Jennifer might have been saved from suffering the same of Contemplacion, but what was and is she and other hundreds of thousands of Filipino workers abroad go through due to lack of decent livelihood in their motherland is no different from putting them to death.

FALLACY OF POLICIES
In the major provisions of the Migrants Act of 1995, within the Declaration of Policy, it states the following:

– The State does not promote overseas employment as a means to sustain economic growth and achieve national development;
– Its Overseas Employment Program rests solely on the assurance that the dignity and fundamental human rights and freedoms of the Filipino citizens shall be in any time not compromised or violated; and
– The policy will continuously create local employment, opportunities, and promote equitable distribution of wealth.

These things are articulated in the provisions merely to dodge the Constitution. In reality, these provisions are not being implemented. According to Laorence Castillio of Migrante, “If ever we allow migration labor, the PH government has the excuse that it is only administering and facilitating its job to allow mobility of Filipinos for overseas work. This is absurd because the Philippine government is even denying that they are responsible for the mass migration of Filipinos due to lack of opportunities in the country. So the provision ‘government fees and other administrative costs, recruitment, introduction, placement, and assistance to migrant workers shall be rendered fee’ is a complete lie.”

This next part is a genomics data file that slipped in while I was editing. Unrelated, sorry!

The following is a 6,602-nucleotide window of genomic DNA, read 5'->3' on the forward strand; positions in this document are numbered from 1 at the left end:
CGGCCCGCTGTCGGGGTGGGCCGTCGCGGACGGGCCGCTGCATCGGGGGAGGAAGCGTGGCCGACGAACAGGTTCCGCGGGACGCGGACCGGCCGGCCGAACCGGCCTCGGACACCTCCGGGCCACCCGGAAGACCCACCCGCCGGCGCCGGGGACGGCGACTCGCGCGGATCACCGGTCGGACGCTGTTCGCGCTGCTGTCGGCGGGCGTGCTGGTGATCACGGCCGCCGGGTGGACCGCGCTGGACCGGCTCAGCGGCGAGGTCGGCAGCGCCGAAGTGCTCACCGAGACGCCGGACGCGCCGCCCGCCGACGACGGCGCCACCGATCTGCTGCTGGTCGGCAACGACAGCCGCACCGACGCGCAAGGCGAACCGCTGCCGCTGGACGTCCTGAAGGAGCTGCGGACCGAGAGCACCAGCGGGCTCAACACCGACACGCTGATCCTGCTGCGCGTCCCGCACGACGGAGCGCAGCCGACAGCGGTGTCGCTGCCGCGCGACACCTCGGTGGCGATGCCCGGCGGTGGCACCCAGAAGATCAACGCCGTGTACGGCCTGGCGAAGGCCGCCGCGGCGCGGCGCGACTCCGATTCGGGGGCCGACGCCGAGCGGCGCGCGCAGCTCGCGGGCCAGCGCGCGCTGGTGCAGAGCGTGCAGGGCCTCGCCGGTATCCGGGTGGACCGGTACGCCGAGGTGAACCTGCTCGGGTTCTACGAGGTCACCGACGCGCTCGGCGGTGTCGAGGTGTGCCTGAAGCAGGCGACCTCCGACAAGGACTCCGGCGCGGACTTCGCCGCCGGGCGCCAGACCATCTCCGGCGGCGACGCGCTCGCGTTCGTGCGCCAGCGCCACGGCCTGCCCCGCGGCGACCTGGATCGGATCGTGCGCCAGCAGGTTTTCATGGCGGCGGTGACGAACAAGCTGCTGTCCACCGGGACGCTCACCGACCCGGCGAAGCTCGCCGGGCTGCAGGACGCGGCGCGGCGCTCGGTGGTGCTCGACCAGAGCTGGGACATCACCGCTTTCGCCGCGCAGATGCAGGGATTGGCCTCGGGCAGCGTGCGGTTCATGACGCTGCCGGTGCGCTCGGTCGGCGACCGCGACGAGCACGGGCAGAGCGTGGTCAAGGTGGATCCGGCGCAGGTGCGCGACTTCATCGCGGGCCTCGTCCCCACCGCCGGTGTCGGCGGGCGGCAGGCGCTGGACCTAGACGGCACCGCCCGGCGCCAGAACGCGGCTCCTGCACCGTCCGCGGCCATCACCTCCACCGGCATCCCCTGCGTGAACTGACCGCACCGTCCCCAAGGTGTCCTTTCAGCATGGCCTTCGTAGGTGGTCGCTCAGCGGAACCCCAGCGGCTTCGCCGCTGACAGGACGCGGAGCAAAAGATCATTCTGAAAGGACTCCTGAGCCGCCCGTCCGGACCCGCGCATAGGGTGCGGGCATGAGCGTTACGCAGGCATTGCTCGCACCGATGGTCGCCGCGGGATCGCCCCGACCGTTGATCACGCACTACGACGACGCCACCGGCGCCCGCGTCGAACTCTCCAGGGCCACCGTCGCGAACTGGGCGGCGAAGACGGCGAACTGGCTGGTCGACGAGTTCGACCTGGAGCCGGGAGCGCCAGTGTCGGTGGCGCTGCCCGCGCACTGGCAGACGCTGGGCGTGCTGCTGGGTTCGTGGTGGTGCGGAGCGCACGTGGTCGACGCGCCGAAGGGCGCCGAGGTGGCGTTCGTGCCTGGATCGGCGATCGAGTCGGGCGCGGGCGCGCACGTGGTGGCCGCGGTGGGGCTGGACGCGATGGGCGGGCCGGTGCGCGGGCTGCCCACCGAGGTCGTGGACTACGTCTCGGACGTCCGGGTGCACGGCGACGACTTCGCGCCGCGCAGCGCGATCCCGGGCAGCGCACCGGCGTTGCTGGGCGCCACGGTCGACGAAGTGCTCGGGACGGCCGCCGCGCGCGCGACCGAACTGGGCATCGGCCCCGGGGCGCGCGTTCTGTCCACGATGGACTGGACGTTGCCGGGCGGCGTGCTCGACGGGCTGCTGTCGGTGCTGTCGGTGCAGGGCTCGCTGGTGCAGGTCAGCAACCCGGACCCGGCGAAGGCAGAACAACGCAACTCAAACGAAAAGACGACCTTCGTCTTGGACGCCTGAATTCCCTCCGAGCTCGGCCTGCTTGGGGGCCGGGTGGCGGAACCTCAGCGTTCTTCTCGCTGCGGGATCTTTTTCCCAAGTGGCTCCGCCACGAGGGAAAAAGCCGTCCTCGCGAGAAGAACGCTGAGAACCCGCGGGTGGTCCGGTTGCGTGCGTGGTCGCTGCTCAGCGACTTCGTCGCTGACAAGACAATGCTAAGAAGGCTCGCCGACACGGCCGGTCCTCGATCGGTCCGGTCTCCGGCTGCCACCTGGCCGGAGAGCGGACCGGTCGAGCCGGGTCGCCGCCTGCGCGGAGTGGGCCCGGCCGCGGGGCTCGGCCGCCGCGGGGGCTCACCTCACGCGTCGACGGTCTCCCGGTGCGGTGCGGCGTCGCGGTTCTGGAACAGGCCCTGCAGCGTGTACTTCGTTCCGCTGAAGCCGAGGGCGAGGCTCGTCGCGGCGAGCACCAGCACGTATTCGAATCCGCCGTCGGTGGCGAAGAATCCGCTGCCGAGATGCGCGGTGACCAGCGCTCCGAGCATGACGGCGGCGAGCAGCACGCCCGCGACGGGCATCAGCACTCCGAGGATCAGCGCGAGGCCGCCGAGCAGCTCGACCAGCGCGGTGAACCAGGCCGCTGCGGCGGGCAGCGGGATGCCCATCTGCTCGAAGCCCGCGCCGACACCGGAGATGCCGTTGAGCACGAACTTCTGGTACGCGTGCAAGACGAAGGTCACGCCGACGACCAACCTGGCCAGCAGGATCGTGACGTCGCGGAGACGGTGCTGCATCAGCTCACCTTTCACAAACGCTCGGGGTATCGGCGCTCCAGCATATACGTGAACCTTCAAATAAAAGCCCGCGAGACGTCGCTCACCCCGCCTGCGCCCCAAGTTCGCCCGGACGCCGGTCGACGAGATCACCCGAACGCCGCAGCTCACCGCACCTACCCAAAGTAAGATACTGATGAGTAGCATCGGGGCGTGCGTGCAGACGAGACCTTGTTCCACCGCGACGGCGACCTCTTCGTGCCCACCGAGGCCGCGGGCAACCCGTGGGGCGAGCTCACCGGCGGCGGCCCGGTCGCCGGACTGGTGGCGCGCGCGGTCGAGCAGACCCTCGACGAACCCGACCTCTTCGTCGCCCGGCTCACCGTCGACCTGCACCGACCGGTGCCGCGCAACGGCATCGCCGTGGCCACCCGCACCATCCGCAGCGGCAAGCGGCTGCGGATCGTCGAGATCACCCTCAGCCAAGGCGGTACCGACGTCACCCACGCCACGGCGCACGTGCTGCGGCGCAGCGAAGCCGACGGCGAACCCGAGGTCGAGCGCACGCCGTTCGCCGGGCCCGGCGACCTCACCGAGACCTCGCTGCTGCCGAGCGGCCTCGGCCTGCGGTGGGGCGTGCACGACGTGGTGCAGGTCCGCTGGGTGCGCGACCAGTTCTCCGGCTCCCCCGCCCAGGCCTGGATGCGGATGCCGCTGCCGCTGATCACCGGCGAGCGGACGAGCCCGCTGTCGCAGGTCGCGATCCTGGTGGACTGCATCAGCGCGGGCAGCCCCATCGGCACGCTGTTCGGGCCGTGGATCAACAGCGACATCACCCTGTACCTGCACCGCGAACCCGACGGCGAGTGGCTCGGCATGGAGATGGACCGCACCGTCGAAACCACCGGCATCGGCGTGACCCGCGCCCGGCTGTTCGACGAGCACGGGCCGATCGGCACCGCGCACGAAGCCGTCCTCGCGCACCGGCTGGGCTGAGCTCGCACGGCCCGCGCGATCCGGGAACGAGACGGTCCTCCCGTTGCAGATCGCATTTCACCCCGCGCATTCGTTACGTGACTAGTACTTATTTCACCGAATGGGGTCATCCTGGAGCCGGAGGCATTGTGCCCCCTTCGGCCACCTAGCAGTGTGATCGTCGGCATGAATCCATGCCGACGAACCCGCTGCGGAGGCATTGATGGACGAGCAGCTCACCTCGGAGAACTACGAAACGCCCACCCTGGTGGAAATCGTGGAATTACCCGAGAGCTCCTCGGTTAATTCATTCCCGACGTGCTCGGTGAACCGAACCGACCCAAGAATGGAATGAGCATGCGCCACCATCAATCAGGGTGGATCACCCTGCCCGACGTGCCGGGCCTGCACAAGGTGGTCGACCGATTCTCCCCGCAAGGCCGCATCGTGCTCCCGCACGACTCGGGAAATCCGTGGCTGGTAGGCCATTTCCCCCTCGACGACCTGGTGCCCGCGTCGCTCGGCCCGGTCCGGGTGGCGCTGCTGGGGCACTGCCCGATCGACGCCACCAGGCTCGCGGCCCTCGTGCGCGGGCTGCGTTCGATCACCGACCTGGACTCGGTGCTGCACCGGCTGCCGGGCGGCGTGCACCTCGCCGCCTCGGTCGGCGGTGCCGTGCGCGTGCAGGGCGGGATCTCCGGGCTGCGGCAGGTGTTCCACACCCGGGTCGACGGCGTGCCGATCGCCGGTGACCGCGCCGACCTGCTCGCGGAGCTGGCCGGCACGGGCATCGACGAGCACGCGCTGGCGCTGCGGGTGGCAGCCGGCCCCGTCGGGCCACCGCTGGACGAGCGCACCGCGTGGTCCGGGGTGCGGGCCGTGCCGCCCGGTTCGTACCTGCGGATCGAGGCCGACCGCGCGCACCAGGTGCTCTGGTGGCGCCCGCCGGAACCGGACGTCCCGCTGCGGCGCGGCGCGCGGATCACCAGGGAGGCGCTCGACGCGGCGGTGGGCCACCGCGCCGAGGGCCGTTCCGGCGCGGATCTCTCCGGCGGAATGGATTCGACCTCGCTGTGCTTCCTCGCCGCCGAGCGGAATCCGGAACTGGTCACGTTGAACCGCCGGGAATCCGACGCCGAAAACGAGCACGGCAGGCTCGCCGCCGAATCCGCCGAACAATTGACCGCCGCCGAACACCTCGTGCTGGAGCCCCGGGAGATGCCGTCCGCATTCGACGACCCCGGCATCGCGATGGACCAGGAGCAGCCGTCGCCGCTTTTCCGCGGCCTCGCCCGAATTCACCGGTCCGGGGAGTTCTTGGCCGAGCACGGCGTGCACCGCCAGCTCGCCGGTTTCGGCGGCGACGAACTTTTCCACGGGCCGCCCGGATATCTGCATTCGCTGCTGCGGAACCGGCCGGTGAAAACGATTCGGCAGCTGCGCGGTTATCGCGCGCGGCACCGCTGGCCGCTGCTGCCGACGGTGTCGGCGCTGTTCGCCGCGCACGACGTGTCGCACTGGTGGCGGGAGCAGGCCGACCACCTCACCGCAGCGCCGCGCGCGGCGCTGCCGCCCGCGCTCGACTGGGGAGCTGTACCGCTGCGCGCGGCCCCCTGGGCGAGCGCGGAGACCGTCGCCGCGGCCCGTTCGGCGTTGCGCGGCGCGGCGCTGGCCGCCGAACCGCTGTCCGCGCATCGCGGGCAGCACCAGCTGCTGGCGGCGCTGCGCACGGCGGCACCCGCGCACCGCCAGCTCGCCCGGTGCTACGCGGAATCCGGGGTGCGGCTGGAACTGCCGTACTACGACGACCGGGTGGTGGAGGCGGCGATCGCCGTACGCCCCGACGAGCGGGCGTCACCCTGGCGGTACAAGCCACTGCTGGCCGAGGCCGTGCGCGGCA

If ever the Philippines will deploy workers abroad, it must only allow deployment in countries where the rights of the Filipino workers are protected. There must be an existing social and labor law in these countries, or that they are a signatory in multilateral conventions such as in United Nations or International Labor Organization. The host country is taking concrete measures to protect the rights of migrant workers.

These provisions do not hold water. To wit, Kingdom of Saudi Arabia does not follow any of these provisions and yet the PH government continues to deploy Filipino workers there. Kingdom of Saudi Arabia (KSA) is not a UN signatory nor does the Philippines have a bilateral law with KSA concerning labor rights. The Philippine government continues to deploy despite KSA having a high incidence of abuse and rape. What the Philippine government goes back to when questioned is “it is taking concrete measures”, meaning there is a proposal being discussed to address the issue.

The government deploys even in countries that do not even have governments. In Sudan, for example. It also deploys in countries that are in a state of war. This is due to the fact that multinational companies in these countries, like oil companies and construction companies, generate big profit. The PH government is not dealing with other governments for the job security and safety of the Filipino workers: it is dealing with these countries because of their market forces.

*Flor Contemplacion was a Filipina domestic worker in Singapore. In 1995, she was sentenced to death by hanging by the Singaporean government for murder. Despite confirmation by a witness that Contemplacion was tortured into admitting that she murdered Maga, a fellow OFW, plea for clemency by then president Filed V. Ramos was rejected by the Singaporean government. Her execution was the first for Filipina migrant workers. Her case became an international news at that time and caused a strain between the Philippine government and the Singaporean government.

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Michelle Lado